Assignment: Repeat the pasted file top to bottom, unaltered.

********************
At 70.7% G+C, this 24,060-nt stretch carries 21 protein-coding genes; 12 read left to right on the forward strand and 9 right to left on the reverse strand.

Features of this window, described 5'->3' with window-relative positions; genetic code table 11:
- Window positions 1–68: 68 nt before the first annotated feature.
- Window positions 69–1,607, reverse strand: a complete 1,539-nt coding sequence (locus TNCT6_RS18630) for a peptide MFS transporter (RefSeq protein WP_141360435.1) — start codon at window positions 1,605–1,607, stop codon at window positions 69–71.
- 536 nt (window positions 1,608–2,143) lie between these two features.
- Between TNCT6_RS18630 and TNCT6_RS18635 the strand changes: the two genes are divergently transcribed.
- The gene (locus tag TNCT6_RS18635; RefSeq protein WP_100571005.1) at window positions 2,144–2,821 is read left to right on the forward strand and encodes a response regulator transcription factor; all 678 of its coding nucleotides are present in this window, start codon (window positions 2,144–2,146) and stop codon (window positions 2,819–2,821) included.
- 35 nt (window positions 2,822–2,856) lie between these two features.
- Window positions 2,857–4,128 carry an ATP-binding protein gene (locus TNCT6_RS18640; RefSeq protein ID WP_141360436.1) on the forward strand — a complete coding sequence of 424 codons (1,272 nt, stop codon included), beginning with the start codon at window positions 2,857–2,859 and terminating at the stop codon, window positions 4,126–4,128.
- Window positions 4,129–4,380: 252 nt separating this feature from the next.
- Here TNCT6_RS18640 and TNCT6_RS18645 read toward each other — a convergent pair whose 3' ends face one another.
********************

At 70.7% G+C, this 24,060-nt stretch carries 21 protein-coding genes; 12 read left to right on the forward strand and 9 right to left on the reverse strand.

Features of this window, described 5'->3' with window-relative positions; genetic code table 11:
- Window positions 1–68: 68 nt before the first annotated feature.
- Window positions 69–1,607, reverse strand: a complete 1,539-nt coding sequence (locus TNCT6_RS18630) for a peptide MFS transporter (RefSeq protein WP_141360435.1) — start codon at window positions 1,605–1,607, stop codon at window positions 69–71.
- 536 nt (window positions 1,608–2,143) lie between these two features.
- Between TNCT6_RS18630 and TNCT6_RS18635 the strand changes: the two genes are divergently transcribed.
- The gene (locus tag TNCT6_RS18635; RefSeq protein WP_100571005.1) at window positions 2,144–2,821 is read left to right on the forward strand and encodes a response regulator transcription factor; all 678 of its coding nucleotides are present in this window, start codon (window positions 2,144–2,146) and stop codon (window positions 2,819–2,821) included.
- 35 nt (window positions 2,822–2,856) lie between these two features.
- Window positions 2,857–4,128 carry an ATP-binding protein gene (locus TNCT6_RS18640; RefSeq protein ID WP_141360436.1) on the forward strand — a complete coding sequence of 424 codons (1,272 nt, stop codon included), beginning with the start codon at window positions 2,857–2,859 and terminating at the stop codon, window positions 4,126–4,128.
- Window positions 4,129–4,380: 252 nt separating this feature from the next.
- Here TNCT6_RS18640 and TNCT6_RS18645 read toward each other — a convergent pair whose 3' ends face one another.